Joining Carter as a starter will be fellow senior Kyle Bosworth. Bosworth will occupy the weakside at linebacker once again, after an injury forced him to miss most of the 2008 season. Bosworth sprained his knee against BYU last season after playing in just two games, and was granted a substitute year of eligibility as a result.

At 6-1 234 pounds, Bosworth is an extremely physical presence at weakside linebacker, and like Carter he plays with steadfast aggression. In 2007, Bosworth finished 5th on the team with 74 tackles and four tackles for loss.

He plays much faster than his forty-time suggests (4.70), and is rarely caught out of position. The Plano (TX) native will look to wreak havoc on opposing offenses alongside his brother Korey (defensive end). Bosworth enters fall camp in good health, and has a firm grasp on a starting role in 2009.

Here is to Kyle staying healthy. The problem for UCLA right now is depth. In terms of starters we probably have as good as combination at LB as anyone else in the conference. However, after we go beyond that first unit we have questions. Right now Steve Sloan and Sean Westgate are primed for the reserve spots. From Sam Saig's rundown linked above:

The 6-4 231 pound Sloan was able to take advantage of playing time after Boswroth went down, starting nine of 12 games and finishing with 29 tackles and 2.5 tackles for loss. Sloan played inside last season, and will therefore be the main backup for Carter.

The Campbell (CA) native played linebacker at Archbishop Mitty High School in San Jose, making 143 tackles during his senior year. Rivals and rated him as a 4-star prospect and he will be the future at middle linebacker for the Bruins once Carter is gone. He enters fall camp as one of the top reserves for UCLA.

The 5-11 205 pound Westgate wasted no time making an impact at UCLA, picking up a blocked punt and returning it for a TD in the season opener against Tennessee. He went on to appear in all 12 games as a true freshman, making 18 tackles on the season. Westgate does not have the size of the other linebackers, but he is a fierce competitor that plays with a high motor. The Oak Park (CA) native enters fall as the main backup to Bosworth on the weakside.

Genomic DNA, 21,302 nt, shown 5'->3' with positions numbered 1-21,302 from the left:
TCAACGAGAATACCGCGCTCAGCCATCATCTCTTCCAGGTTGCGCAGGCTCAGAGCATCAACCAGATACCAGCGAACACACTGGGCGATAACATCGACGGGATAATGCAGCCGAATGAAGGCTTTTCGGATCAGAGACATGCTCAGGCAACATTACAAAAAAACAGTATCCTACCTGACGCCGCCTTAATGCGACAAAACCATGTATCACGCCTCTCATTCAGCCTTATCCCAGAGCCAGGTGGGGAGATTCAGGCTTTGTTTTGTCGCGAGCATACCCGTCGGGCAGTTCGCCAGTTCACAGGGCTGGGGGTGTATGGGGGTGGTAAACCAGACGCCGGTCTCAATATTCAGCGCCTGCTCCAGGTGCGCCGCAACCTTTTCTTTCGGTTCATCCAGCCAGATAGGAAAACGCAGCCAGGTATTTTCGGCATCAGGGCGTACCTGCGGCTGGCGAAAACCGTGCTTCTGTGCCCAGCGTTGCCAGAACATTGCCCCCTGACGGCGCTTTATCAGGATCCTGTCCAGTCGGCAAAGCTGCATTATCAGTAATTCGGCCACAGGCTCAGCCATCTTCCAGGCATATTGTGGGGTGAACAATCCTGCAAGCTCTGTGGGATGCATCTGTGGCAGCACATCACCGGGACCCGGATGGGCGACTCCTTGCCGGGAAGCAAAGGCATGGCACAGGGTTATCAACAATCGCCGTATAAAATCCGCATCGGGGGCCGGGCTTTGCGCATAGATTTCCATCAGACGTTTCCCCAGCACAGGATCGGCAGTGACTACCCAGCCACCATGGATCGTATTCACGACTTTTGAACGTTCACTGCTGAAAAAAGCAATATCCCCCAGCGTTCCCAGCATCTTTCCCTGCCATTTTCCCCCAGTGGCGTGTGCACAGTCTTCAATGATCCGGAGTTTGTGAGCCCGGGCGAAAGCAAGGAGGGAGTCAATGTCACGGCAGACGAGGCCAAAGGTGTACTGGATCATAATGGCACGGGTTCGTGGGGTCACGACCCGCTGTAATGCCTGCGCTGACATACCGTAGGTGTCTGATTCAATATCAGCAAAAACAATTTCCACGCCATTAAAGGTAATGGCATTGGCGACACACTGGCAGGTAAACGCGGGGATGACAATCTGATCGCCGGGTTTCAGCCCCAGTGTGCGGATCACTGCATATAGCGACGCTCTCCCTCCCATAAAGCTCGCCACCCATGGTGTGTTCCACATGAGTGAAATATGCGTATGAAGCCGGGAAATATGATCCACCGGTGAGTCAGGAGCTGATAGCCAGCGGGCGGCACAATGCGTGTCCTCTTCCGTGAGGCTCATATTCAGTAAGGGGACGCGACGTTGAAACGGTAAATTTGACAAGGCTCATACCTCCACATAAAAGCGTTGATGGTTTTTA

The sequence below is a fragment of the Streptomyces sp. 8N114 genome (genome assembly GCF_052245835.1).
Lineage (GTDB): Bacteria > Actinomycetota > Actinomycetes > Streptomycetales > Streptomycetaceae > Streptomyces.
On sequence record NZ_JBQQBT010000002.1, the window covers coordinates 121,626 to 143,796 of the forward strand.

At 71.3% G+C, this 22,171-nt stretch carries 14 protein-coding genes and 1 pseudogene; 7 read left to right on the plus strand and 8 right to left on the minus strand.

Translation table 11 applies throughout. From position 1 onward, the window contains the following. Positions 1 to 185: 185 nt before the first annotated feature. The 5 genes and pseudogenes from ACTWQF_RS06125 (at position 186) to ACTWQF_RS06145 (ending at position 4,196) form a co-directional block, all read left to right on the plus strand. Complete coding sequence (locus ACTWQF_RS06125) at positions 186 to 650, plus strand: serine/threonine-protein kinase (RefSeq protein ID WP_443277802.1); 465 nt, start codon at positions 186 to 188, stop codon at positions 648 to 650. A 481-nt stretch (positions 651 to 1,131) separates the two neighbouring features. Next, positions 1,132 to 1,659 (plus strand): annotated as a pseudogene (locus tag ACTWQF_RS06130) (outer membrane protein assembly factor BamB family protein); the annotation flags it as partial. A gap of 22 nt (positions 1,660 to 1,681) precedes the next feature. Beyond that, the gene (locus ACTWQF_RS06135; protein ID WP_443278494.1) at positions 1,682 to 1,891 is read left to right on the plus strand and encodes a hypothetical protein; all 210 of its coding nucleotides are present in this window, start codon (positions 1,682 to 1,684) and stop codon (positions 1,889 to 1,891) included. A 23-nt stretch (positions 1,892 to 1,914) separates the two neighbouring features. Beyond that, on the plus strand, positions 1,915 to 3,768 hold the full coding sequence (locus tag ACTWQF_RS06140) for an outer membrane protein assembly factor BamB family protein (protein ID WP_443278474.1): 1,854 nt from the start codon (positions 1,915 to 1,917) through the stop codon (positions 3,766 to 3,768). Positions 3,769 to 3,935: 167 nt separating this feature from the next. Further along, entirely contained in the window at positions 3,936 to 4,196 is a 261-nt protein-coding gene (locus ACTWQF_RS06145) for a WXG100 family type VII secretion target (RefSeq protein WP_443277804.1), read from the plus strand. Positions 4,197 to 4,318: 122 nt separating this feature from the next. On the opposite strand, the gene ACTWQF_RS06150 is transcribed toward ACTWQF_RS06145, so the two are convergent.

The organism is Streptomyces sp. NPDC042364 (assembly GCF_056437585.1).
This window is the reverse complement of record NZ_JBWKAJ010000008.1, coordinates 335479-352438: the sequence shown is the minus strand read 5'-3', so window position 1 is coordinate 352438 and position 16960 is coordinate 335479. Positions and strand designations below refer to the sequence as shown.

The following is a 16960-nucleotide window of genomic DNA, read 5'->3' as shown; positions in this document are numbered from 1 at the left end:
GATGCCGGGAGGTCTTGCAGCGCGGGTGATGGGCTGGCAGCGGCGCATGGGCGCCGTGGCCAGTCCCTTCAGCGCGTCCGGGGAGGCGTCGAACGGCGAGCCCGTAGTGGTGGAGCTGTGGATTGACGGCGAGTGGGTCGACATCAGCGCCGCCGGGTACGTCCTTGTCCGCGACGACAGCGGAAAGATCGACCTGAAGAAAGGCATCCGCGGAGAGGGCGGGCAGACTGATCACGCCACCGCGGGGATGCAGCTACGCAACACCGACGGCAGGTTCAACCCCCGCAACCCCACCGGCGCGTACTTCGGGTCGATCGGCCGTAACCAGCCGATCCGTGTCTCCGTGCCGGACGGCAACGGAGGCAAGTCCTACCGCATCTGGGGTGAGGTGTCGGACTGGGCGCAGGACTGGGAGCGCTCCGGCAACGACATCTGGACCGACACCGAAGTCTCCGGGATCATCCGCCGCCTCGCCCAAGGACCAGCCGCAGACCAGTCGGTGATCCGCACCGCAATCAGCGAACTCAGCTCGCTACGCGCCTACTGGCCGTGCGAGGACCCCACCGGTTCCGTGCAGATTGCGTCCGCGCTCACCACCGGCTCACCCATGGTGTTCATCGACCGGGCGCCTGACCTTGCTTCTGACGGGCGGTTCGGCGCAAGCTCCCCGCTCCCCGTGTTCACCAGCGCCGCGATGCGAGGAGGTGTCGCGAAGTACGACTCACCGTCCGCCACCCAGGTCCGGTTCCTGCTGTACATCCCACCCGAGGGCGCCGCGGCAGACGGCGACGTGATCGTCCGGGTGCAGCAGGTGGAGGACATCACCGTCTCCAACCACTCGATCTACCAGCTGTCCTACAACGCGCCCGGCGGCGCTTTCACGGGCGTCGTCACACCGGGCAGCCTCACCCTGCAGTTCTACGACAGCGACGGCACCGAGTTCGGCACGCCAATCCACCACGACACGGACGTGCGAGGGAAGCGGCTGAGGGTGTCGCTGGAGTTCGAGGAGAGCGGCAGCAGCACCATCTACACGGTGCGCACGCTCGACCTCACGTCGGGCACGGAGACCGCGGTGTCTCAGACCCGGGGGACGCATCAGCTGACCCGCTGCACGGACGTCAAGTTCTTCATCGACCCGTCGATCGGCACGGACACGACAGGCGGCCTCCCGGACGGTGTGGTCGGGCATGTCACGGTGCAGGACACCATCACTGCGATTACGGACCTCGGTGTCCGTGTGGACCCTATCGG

Both of them are capable backsups and were steady last season. However, the dropoff following the first trio is obvious. In addition to those two we Donovan Carter, Patrick Larimore, and junior Mike Schmitt in the depth chart who might be able to contribute this season.

In terms of true freshman we could see Todd Golper, who seems healthy following an injury plagued senior year in high school, getting some action this year. We could also see Isaiah Bowen (6-3, 220) from Bishop Amat getting some action as well. However, we are not going to have Taniela Maka (academics) and Jared Koster (sports hernia) on the team this fall who won't be ready to join till Winter quarter.

So, the key for this unit will be health. We need to hope and pray that our starters stay healthy this year. They certainly have the potential to make this a memorable year for our defense and the team. However, we are going to need them fresh and on the field throuhout the season. That of course again brings us back to our offense. If our offensive line can help the team play lot more ball control this season, it will keep our guys on defense, especually these studs at LBs fresh and ready to terrorize offenses every chance they get.